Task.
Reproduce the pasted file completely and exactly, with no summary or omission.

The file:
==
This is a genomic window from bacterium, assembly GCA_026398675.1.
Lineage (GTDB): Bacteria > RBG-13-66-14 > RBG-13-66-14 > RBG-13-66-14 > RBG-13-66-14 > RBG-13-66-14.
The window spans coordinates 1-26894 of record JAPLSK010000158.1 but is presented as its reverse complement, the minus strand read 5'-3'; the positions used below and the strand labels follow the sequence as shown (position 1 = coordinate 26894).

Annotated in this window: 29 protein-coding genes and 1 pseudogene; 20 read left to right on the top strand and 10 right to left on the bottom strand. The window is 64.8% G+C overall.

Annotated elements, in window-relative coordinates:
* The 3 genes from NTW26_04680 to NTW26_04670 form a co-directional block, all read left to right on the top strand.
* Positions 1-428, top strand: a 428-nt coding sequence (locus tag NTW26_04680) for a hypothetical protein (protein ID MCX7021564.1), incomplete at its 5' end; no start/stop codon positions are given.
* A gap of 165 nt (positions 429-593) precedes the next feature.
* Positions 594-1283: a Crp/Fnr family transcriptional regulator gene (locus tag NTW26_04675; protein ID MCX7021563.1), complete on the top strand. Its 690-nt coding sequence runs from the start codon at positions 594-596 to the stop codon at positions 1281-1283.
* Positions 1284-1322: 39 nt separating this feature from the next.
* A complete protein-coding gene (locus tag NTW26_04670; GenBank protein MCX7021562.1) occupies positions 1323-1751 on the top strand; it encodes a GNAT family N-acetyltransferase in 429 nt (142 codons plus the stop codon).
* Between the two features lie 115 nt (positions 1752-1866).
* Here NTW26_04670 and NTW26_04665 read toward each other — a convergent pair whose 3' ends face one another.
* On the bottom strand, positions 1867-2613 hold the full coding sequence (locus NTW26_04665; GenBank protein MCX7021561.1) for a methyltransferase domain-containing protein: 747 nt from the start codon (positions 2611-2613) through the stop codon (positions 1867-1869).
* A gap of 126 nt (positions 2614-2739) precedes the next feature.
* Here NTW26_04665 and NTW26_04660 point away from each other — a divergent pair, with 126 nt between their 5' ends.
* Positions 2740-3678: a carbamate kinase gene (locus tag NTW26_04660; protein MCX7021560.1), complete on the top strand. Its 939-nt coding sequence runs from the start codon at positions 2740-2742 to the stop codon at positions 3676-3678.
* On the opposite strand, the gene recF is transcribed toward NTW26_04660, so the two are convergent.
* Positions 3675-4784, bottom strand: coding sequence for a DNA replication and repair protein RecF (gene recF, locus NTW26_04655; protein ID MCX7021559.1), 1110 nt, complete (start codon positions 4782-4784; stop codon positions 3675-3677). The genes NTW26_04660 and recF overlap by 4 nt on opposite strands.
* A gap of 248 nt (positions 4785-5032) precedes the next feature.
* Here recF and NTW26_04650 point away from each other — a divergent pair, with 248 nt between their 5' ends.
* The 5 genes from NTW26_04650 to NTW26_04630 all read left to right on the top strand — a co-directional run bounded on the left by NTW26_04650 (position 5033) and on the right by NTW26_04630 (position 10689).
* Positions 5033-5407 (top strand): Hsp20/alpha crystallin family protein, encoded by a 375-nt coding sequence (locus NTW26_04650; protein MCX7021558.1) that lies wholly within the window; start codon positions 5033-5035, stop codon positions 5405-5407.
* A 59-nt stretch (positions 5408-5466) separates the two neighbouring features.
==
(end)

This is a genomic window from bacterium, assembly GCA_026398675.1.
Lineage (GTDB): Bacteria > RBG-13-66-14 > RBG-13-66-14 > RBG-13-66-14 > RBG-13-66-14 > RBG-13-66-14.
The window spans coordinates 1-26894 of record JAPLSK010000158.1 but is presented as its reverse complement, the minus strand read 5'-3'; the positions used below and the strand labels follow the sequence as shown (position 1 = coordinate 26894).

Annotated in this window: 29 protein-coding genes and 1 pseudogene; 20 read left to right on the top strand and 10 right to left on the bottom strand. The window is 64.8% G+C overall.

Annotated elements, in window-relative coordinates:
* The 3 genes from NTW26_04680 to NTW26_04670 form a co-directional block, all read left to right on the top strand.
* Positions 1-428, top strand: a 428-nt coding sequence (locus tag NTW26_04680) for a hypothetical protein (protein ID MCX7021564.1), incomplete at its 5' end; no start/stop codon positions are given.
* A gap of 165 nt (positions 429-593) precedes the next feature.
* Positions 594-1283: a Crp/Fnr family transcriptional regulator gene (locus tag NTW26_04675; protein ID MCX7021563.1), complete on the top strand. Its 690-nt coding sequence runs from the start codon at positions 594-596 to the stop codon at positions 1281-1283.
* Positions 1284-1322: 39 nt separating this feature from the next.
* A complete protein-coding gene (locus tag NTW26_04670; GenBank protein MCX7021562.1) occupies positions 1323-1751 on the top strand; it encodes a GNAT family N-acetyltransferase in 429 nt (142 codons plus the stop codon).
* Between the two features lie 115 nt (positions 1752-1866).
* Here NTW26_04670 and NTW26_04665 read toward each other — a convergent pair whose 3' ends face one another.
* On the bottom strand, positions 1867-2613 hold the full coding sequence (locus NTW26_04665; GenBank protein MCX7021561.1) for a methyltransferase domain-containing protein: 747 nt from the start codon (positions 2611-2613) through the stop codon (positions 1867-1869).
* A gap of 126 nt (positions 2614-2739) precedes the next feature.
* Here NTW26_04665 and NTW26_04660 point away from each other — a divergent pair, with 126 nt between their 5' ends.
* Positions 2740-3678: a carbamate kinase gene (locus tag NTW26_04660; protein MCX7021560.1), complete on the top strand. Its 939-nt coding sequence runs from the start codon at positions 2740-2742 to the stop codon at positions 3676-3678.
* On the opposite strand, the gene recF is transcribed toward NTW26_04660, so the two are convergent.
* Positions 3675-4784, bottom strand: coding sequence for a DNA replication and repair protein RecF (gene recF, locus NTW26_04655; protein ID MCX7021559.1), 1110 nt, complete (start codon positions 4782-4784; stop codon positions 3675-3677). The genes NTW26_04660 and recF overlap by 4 nt on opposite strands.
* A gap of 248 nt (positions 4785-5032) precedes the next feature.
* Here recF and NTW26_04650 point away from each other — a divergent pair, with 248 nt between their 5' ends.
* The 5 genes from NTW26_04650 to NTW26_04630 all read left to right on the top strand — a co-directional run bounded on the left by NTW26_04650 (position 5033) and on the right by NTW26_04630 (position 10689).
* Positions 5033-5407 (top strand): Hsp20/alpha crystallin family protein, encoded by a 375-nt coding sequence (locus NTW26_04650; protein MCX7021558.1) that lies wholly within the window; start codon positions 5033-5035, stop codon positions 5405-5407.
* A 59-nt stretch (positions 5408-5466) separates the two neighbouring features.